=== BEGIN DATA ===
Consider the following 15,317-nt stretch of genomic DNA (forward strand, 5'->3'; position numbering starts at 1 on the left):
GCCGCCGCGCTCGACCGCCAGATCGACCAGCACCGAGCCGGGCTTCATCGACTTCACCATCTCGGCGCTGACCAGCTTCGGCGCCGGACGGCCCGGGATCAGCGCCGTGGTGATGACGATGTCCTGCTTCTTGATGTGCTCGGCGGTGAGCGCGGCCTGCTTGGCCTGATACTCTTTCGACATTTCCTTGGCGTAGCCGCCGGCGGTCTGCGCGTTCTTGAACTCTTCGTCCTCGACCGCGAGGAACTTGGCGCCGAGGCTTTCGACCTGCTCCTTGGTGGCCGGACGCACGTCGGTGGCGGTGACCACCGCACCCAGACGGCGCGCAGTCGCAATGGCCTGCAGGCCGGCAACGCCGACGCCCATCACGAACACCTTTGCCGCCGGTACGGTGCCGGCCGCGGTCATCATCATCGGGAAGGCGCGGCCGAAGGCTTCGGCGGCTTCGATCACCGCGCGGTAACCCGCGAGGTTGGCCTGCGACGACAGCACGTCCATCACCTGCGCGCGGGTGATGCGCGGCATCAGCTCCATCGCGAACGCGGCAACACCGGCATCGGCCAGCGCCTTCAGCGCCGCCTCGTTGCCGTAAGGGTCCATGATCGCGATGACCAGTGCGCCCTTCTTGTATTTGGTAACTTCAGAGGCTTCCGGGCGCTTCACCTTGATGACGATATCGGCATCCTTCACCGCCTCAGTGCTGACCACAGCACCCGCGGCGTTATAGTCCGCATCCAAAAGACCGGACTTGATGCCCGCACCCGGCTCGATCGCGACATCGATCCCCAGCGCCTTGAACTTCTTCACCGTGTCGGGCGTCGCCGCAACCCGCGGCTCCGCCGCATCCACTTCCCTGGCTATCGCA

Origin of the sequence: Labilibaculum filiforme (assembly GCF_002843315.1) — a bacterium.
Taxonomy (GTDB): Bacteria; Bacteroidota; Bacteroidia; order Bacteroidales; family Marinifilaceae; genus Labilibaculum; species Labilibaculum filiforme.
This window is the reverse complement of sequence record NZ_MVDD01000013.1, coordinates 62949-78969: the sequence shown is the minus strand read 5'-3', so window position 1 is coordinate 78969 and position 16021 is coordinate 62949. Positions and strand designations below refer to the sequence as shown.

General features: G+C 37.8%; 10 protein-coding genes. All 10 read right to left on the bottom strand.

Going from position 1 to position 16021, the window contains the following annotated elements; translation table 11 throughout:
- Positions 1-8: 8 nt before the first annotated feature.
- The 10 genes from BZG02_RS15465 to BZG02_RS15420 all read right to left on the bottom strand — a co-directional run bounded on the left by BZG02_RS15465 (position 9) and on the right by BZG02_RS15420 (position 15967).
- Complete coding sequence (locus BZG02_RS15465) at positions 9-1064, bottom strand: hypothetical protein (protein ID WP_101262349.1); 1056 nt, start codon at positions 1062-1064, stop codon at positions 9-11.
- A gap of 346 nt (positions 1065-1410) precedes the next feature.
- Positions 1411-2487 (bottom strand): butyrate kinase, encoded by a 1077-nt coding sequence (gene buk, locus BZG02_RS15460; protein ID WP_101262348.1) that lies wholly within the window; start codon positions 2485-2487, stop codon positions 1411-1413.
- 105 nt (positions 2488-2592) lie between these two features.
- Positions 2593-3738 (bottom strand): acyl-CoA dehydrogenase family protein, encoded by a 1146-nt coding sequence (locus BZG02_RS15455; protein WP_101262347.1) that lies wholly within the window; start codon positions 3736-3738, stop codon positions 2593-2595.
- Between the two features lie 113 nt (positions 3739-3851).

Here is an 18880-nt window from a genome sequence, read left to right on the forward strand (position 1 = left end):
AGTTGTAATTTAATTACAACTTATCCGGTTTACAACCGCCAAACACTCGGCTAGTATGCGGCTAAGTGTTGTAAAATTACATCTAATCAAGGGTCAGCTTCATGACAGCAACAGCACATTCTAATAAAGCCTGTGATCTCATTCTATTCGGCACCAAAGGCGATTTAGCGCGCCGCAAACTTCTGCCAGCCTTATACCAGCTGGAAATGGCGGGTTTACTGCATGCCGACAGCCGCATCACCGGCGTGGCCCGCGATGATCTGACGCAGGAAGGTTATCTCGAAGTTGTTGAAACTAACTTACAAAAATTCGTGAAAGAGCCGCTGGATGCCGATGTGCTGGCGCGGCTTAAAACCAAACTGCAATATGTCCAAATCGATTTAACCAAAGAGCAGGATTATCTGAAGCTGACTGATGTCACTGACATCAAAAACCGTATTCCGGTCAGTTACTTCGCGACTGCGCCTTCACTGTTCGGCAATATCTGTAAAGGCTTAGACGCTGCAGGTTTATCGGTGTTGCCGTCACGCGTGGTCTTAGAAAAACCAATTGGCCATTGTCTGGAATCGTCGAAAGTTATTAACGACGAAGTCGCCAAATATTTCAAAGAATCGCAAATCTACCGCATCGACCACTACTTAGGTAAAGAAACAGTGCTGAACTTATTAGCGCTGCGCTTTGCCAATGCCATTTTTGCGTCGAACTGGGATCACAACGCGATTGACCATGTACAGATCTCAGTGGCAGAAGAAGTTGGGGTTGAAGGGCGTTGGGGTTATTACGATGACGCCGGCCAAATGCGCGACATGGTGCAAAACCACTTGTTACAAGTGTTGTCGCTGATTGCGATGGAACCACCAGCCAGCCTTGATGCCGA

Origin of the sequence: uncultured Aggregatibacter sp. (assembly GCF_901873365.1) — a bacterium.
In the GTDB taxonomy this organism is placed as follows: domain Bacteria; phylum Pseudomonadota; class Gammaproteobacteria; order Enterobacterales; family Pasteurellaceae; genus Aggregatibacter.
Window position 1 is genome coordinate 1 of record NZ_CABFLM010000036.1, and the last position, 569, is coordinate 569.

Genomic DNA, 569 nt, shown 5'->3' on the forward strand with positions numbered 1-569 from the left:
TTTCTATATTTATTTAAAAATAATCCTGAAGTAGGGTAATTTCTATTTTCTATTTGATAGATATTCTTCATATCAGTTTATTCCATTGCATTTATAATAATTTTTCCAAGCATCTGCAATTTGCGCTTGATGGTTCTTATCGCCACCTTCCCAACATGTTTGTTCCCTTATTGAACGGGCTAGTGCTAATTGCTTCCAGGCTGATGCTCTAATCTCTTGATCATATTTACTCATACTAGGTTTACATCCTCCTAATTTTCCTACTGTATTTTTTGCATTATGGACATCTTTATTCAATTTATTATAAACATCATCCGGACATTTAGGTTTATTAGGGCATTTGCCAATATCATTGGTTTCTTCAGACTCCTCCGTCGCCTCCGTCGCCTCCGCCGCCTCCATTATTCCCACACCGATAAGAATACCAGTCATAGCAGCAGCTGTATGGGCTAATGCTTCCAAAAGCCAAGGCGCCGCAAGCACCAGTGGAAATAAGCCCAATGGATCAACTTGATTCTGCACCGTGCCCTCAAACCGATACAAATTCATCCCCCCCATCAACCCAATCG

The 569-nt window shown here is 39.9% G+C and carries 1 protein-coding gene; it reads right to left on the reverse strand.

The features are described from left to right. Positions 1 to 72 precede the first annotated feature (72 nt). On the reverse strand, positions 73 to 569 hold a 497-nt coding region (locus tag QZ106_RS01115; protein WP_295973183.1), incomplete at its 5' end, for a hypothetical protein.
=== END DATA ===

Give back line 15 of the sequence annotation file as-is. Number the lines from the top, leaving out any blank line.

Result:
- Between the two features lie 113 nt (positions 3739-3851).